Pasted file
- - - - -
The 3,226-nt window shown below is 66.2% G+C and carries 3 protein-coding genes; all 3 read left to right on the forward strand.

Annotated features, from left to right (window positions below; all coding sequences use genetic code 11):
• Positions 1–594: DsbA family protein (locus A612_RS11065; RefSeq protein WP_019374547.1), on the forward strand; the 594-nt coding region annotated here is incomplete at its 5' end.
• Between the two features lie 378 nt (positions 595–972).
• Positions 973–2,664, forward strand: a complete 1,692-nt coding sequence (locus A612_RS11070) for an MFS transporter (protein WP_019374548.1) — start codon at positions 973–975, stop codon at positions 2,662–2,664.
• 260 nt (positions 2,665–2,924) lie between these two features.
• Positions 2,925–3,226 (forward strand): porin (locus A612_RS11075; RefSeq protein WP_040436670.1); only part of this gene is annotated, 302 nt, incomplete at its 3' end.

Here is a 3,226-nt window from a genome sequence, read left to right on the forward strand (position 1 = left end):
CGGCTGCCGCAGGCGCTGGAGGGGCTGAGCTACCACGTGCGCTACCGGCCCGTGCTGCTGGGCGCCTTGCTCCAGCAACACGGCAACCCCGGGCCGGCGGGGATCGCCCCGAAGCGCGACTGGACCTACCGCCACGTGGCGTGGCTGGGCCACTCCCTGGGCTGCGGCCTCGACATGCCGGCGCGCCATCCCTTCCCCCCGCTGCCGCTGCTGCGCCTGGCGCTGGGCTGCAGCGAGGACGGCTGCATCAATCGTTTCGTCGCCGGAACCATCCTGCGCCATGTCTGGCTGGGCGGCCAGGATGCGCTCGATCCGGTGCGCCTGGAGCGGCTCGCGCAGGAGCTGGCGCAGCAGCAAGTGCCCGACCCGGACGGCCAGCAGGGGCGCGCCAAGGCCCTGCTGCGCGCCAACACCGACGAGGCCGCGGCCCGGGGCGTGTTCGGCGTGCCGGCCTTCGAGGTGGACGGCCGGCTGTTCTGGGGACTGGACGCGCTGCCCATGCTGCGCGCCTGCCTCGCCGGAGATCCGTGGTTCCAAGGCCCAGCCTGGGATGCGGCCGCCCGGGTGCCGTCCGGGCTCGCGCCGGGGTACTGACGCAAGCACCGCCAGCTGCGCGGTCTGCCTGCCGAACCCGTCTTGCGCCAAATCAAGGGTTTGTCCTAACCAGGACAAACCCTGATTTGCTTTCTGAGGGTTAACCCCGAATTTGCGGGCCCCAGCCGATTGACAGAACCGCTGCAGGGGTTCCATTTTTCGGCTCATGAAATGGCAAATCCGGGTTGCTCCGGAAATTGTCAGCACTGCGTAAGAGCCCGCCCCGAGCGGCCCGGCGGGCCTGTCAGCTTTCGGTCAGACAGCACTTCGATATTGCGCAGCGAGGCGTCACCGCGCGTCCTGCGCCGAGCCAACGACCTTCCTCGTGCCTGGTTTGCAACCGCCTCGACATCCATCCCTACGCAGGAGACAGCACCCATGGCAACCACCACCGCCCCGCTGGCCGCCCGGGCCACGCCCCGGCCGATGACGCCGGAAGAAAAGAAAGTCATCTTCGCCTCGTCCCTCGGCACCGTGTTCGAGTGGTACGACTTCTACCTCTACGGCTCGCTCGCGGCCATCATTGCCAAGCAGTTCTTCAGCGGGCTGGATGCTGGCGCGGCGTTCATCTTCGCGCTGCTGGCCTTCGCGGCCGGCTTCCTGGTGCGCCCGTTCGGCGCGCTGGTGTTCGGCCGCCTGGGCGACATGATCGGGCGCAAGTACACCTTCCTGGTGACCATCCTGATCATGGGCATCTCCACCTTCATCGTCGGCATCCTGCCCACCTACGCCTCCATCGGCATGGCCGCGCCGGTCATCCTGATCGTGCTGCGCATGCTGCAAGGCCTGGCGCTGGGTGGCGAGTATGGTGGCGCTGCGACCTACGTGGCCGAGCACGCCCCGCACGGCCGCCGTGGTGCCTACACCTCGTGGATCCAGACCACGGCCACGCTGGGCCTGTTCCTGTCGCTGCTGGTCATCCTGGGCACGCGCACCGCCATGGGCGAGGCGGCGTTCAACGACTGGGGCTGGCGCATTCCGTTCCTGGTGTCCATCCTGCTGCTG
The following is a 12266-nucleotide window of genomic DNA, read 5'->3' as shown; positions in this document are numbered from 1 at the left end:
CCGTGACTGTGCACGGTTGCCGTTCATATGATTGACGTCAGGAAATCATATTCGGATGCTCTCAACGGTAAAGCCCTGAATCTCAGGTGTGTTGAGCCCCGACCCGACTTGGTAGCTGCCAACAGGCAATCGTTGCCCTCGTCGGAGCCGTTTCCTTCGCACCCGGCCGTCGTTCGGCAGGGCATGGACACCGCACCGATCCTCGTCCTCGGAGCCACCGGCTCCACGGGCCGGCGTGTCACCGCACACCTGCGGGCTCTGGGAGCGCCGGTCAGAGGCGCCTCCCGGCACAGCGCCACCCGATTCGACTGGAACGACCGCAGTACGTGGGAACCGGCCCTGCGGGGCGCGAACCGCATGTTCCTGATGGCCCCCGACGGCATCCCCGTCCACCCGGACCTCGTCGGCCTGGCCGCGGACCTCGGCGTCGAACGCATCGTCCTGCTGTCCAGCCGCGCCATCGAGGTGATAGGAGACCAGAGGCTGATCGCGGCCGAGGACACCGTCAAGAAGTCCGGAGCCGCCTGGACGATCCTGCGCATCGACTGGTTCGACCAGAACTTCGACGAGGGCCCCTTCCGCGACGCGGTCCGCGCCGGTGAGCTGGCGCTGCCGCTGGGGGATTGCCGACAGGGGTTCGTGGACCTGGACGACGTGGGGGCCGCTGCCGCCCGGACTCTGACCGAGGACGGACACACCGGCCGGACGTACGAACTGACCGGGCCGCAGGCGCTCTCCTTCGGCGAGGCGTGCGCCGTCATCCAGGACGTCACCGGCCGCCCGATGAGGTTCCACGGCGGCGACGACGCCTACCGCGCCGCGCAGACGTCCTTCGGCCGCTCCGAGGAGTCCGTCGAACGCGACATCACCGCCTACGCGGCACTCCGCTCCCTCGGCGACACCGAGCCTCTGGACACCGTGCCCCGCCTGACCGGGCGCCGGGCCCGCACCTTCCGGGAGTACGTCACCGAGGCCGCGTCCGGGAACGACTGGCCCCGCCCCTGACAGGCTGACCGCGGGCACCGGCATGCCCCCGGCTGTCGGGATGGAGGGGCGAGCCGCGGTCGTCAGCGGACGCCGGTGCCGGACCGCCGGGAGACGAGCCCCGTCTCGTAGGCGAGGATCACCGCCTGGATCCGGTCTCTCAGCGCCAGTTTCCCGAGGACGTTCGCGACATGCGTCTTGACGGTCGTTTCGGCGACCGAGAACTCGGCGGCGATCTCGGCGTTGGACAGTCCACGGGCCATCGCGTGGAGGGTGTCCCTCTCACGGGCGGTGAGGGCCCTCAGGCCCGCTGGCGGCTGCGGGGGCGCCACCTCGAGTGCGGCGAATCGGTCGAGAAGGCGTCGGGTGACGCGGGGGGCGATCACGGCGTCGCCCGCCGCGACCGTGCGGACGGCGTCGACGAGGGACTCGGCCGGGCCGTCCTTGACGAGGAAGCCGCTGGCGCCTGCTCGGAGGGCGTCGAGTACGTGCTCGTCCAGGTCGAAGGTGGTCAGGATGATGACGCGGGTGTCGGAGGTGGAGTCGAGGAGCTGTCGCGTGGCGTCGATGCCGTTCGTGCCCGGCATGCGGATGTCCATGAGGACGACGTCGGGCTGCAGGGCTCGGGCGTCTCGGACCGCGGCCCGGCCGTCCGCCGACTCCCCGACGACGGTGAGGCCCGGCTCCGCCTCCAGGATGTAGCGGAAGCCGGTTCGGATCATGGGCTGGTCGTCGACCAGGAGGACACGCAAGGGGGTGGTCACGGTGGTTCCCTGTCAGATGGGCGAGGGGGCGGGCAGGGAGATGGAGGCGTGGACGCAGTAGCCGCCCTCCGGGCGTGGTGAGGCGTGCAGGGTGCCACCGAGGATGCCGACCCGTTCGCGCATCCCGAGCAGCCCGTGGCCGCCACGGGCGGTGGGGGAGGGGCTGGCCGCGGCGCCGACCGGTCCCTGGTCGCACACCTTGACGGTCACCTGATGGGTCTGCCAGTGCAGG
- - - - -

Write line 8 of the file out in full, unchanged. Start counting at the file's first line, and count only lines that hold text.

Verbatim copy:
Here is a 3,226-nt window from a genome sequence, read left to right on the forward strand (position 1 = left end):